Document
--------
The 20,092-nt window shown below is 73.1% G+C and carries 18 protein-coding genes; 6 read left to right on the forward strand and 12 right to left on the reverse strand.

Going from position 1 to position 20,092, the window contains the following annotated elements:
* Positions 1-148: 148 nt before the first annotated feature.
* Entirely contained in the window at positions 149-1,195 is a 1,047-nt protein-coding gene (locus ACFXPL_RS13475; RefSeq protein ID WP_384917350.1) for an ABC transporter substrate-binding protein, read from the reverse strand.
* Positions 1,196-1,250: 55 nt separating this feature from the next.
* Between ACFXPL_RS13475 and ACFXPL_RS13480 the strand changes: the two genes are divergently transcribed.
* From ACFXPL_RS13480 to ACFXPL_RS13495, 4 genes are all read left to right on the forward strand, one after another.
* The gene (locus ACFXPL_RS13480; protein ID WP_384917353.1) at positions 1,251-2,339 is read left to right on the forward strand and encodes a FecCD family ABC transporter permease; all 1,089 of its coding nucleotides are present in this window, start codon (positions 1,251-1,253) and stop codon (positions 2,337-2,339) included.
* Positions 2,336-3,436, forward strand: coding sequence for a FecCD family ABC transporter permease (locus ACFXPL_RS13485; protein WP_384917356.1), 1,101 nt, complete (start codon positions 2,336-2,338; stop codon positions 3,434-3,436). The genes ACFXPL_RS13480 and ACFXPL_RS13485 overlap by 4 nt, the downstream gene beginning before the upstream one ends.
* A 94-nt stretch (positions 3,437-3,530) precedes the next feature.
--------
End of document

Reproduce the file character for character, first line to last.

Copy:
The 20,092-nt window shown below is 73.1% G+C and carries 18 protein-coding genes; 6 read left to right on the forward strand and 12 right to left on the reverse strand.

Going from position 1 to position 20,092, the window contains the following annotated elements:
* Positions 1-148: 148 nt before the first annotated feature.
* Entirely contained in the window at positions 149-1,195 is a 1,047-nt protein-coding gene (locus ACFXPL_RS13475; RefSeq protein ID WP_384917350.1) for an ABC transporter substrate-binding protein, read from the reverse strand.
* Positions 1,196-1,250: 55 nt separating this feature from the next.
* Between ACFXPL_RS13475 and ACFXPL_RS13480 the strand changes: the two genes are divergently transcribed.
* From ACFXPL_RS13480 to ACFXPL_RS13495, 4 genes are all read left to right on the forward strand, one after another.
* The gene (locus ACFXPL_RS13480; protein ID WP_384917353.1) at positions 1,251-2,339 is read left to right on the forward strand and encodes a FecCD family ABC transporter permease; all 1,089 of its coding nucleotides are present in this window, start codon (positions 1,251-1,253) and stop codon (positions 2,337-2,339) included.
* Positions 2,336-3,436, forward strand: coding sequence for a FecCD family ABC transporter permease (locus ACFXPL_RS13485; protein WP_384917356.1), 1,101 nt, complete (start codon positions 2,336-2,338; stop codon positions 3,434-3,436). The genes ACFXPL_RS13480 and ACFXPL_RS13485 overlap by 4 nt, the downstream gene beginning before the upstream one ends.
* A 94-nt stretch (positions 3,437-3,530) precedes the next feature.